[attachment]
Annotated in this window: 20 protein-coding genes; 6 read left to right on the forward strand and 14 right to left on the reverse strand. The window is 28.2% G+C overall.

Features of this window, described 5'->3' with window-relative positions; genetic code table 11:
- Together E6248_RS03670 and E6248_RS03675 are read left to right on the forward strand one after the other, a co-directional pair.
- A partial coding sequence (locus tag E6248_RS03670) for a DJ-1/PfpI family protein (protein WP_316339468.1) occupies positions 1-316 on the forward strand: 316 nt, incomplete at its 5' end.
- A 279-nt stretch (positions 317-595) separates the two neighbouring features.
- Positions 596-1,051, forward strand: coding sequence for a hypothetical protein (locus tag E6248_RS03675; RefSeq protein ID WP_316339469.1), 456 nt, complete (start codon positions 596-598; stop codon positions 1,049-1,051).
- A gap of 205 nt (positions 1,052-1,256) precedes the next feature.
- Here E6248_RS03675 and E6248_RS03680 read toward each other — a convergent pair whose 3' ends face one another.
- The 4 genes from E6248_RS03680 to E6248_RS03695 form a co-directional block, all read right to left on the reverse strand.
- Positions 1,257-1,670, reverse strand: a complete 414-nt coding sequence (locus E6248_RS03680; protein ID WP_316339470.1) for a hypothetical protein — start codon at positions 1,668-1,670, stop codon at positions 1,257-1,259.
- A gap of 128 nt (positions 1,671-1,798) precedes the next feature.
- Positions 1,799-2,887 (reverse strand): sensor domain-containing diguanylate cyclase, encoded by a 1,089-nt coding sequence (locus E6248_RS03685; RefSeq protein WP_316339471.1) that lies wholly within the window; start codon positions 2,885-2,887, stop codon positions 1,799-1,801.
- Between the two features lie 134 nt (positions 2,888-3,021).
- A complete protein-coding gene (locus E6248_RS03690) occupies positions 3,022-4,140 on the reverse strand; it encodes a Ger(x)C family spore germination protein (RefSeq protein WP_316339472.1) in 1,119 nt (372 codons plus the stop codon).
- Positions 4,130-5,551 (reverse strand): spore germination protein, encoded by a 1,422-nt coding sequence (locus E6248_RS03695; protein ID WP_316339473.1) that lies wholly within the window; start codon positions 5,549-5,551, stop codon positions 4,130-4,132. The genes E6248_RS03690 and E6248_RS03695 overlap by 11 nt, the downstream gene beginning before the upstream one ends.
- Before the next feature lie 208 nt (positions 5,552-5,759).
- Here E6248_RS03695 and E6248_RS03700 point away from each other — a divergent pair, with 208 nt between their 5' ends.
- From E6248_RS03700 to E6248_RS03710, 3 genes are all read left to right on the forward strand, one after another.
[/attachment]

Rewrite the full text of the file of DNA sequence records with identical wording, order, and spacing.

Annotated in this window: 20 protein-coding genes; 6 read left to right on the forward strand and 14 right to left on the reverse strand. The window is 28.2% G+C overall.

Features of this window, described 5'->3' with window-relative positions; genetic code table 11:
- Together E6248_RS03670 and E6248_RS03675 are read left to right on the forward strand one after the other, a co-directional pair.
- A partial coding sequence (locus tag E6248_RS03670) for a DJ-1/PfpI family protein (protein WP_316339468.1) occupies positions 1-316 on the forward strand: 316 nt, incomplete at its 5' end.
- A 279-nt stretch (positions 317-595) separates the two neighbouring features.
- Positions 596-1,051, forward strand: coding sequence for a hypothetical protein (locus tag E6248_RS03675; RefSeq protein ID WP_316339469.1), 456 nt, complete (start codon positions 596-598; stop codon positions 1,049-1,051).
- A gap of 205 nt (positions 1,052-1,256) precedes the next feature.
- Here E6248_RS03675 and E6248_RS03680 read toward each other — a convergent pair whose 3' ends face one another.
- The 4 genes from E6248_RS03680 to E6248_RS03695 form a co-directional block, all read right to left on the reverse strand.
- Positions 1,257-1,670, reverse strand: a complete 414-nt coding sequence (locus E6248_RS03680; protein ID WP_316339470.1) for a hypothetical protein — start codon at positions 1,668-1,670, stop codon at positions 1,257-1,259.
- A gap of 128 nt (positions 1,671-1,798) precedes the next feature.
- Positions 1,799-2,887 (reverse strand): sensor domain-containing diguanylate cyclase, encoded by a 1,089-nt coding sequence (locus E6248_RS03685; RefSeq protein WP_316339471.1) that lies wholly within the window; start codon positions 2,885-2,887, stop codon positions 1,799-1,801.
- Between the two features lie 134 nt (positions 2,888-3,021).
- A complete protein-coding gene (locus E6248_RS03690) occupies positions 3,022-4,140 on the reverse strand; it encodes a Ger(x)C family spore germination protein (RefSeq protein WP_316339472.1) in 1,119 nt (372 codons plus the stop codon).
- Positions 4,130-5,551 (reverse strand): spore germination protein, encoded by a 1,422-nt coding sequence (locus E6248_RS03695; protein ID WP_316339473.1) that lies wholly within the window; start codon positions 5,549-5,551, stop codon positions 4,130-4,132. The genes E6248_RS03690 and E6248_RS03695 overlap by 11 nt, the downstream gene beginning before the upstream one ends.
- Before the next feature lie 208 nt (positions 5,552-5,759).
- Here E6248_RS03695 and E6248_RS03700 point away from each other — a divergent pair, with 208 nt between their 5' ends.
- From E6248_RS03700 to E6248_RS03710, 3 genes are all read left to right on the forward strand, one after another.